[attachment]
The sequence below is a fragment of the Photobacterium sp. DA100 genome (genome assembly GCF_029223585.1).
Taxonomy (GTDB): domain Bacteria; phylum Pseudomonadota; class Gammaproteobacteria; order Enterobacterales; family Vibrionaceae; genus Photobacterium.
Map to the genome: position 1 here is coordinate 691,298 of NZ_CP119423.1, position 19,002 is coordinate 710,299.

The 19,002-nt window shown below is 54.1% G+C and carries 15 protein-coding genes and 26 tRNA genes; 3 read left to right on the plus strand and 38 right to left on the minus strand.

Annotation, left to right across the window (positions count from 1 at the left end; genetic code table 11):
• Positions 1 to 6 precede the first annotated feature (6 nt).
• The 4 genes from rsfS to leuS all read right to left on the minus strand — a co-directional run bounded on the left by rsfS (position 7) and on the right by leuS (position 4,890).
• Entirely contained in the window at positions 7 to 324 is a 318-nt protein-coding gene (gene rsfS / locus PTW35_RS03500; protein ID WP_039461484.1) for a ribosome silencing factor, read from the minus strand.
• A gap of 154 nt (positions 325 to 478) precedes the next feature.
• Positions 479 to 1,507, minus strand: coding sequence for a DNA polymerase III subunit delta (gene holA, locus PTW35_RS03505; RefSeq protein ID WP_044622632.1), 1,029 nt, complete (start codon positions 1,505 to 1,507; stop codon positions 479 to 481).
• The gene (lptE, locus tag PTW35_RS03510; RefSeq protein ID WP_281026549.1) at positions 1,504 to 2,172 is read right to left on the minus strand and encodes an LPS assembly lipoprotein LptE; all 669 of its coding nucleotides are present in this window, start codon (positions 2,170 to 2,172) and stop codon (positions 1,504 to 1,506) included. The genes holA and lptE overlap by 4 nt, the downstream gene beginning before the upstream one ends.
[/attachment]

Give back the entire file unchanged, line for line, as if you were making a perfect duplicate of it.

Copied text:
The sequence below is a fragment of the Photobacterium sp. DA100 genome (genome assembly GCF_029223585.1).
Taxonomy (GTDB): domain Bacteria; phylum Pseudomonadota; class Gammaproteobacteria; order Enterobacterales; family Vibrionaceae; genus Photobacterium.
Map to the genome: position 1 here is coordinate 691,298 of NZ_CP119423.1, position 19,002 is coordinate 710,299.

The 19,002-nt window shown below is 54.1% G+C and carries 15 protein-coding genes and 26 tRNA genes; 3 read left to right on the plus strand and 38 right to left on the minus strand.

Annotation, left to right across the window (positions count from 1 at the left end; genetic code table 11):
• Positions 1 to 6 precede the first annotated feature (6 nt).
• The 4 genes from rsfS to leuS all read right to left on the minus strand — a co-directional run bounded on the left by rsfS (position 7) and on the right by leuS (position 4,890).
• Entirely contained in the window at positions 7 to 324 is a 318-nt protein-coding gene (gene rsfS / locus PTW35_RS03500; protein ID WP_039461484.1) for a ribosome silencing factor, read from the minus strand.
• A gap of 154 nt (positions 325 to 478) precedes the next feature.
• Positions 479 to 1,507, minus strand: coding sequence for a DNA polymerase III subunit delta (gene holA, locus PTW35_RS03505; RefSeq protein ID WP_044622632.1), 1,029 nt, complete (start codon positions 1,505 to 1,507; stop codon positions 479 to 481).
• The gene (lptE, locus tag PTW35_RS03510; RefSeq protein ID WP_281026549.1) at positions 1,504 to 2,172 is read right to left on the minus strand and encodes an LPS assembly lipoprotein LptE; all 669 of its coding nucleotides are present in this window, start codon (positions 2,170 to 2,172) and stop codon (positions 1,504 to 1,506) included. The genes holA and lptE overlap by 4 nt, the downstream gene beginning before the upstream one ends.